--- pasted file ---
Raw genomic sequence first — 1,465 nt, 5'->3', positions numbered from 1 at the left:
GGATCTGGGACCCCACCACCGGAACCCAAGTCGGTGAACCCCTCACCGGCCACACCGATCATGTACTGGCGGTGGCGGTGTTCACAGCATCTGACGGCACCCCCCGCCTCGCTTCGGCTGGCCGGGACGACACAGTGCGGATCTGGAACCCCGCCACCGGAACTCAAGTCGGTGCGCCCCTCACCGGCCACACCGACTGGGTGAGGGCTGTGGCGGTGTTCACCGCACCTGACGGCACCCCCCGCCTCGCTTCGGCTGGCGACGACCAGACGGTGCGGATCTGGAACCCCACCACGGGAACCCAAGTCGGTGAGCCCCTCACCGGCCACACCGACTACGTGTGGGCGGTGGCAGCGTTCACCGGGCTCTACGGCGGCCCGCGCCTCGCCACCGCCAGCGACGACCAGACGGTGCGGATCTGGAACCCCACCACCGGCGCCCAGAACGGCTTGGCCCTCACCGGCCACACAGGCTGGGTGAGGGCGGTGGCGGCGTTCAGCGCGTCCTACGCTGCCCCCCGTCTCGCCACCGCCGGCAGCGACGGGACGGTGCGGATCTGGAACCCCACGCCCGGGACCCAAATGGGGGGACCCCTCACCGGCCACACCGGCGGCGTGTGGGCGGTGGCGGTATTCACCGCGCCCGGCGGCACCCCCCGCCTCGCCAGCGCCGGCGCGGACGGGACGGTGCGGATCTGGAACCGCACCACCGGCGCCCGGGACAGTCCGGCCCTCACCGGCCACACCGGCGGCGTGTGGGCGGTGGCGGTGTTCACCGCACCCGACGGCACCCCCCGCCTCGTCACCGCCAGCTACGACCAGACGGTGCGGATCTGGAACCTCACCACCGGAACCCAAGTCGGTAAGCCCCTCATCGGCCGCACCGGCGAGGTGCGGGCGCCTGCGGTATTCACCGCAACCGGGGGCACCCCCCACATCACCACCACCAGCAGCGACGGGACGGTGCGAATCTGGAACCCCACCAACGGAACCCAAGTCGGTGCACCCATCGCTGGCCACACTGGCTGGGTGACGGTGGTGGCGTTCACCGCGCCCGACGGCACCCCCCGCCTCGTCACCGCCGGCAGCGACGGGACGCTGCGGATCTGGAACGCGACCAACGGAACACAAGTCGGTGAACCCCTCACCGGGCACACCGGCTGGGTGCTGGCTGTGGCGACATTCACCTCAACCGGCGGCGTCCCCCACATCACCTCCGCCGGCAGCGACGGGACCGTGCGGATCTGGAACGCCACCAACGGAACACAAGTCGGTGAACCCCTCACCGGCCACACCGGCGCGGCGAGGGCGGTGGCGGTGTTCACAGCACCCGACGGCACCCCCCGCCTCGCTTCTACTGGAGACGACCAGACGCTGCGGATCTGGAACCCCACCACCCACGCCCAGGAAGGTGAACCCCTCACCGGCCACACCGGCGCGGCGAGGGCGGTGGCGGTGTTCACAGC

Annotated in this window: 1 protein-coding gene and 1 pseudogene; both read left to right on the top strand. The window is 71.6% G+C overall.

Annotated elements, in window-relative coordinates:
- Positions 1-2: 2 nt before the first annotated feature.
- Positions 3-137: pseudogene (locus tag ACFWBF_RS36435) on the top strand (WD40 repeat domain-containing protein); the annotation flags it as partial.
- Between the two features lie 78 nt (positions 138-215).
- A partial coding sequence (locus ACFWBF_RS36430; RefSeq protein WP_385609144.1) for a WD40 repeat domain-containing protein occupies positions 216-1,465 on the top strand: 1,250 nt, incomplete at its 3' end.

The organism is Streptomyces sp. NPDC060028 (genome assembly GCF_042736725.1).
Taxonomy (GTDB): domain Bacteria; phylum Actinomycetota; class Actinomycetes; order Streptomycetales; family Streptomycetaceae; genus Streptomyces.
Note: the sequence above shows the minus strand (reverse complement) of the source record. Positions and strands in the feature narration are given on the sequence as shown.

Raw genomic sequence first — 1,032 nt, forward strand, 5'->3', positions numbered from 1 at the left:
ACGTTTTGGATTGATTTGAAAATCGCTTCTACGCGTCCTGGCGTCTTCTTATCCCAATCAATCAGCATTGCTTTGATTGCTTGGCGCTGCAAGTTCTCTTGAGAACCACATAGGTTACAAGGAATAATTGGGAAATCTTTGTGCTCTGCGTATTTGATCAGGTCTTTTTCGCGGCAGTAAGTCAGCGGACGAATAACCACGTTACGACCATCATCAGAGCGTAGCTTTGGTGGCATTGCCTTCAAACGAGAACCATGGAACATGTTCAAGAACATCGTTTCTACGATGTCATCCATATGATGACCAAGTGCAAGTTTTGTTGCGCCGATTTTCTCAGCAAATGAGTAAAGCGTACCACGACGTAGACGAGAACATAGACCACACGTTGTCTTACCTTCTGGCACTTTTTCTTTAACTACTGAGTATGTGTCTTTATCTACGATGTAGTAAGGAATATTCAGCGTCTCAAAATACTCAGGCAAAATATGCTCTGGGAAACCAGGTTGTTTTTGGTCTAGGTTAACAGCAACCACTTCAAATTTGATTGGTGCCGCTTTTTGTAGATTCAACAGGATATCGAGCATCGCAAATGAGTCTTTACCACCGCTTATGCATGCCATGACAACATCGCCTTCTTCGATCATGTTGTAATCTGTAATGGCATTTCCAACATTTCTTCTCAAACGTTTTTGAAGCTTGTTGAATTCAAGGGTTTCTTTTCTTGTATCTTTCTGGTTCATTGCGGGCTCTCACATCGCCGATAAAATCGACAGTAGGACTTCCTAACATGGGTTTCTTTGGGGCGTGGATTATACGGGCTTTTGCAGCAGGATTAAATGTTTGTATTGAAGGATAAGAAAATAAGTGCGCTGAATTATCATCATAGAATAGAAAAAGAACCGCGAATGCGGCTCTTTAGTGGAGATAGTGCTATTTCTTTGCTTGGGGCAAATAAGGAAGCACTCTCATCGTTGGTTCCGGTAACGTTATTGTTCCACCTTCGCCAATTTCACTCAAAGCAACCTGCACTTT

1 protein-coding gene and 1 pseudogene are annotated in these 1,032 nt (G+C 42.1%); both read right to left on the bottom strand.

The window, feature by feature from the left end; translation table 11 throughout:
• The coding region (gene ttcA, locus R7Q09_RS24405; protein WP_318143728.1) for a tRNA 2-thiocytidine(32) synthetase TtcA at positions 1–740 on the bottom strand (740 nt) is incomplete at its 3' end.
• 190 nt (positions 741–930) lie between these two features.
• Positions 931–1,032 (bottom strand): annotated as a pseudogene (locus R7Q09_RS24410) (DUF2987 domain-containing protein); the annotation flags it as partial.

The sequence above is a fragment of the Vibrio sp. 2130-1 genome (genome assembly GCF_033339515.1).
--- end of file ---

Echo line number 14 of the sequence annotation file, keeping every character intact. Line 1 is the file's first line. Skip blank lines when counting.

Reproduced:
1 protein-coding gene and 1 pseudogene are annotated in these 1,032 nt (G+C 42.1%); both read right to left on the bottom strand.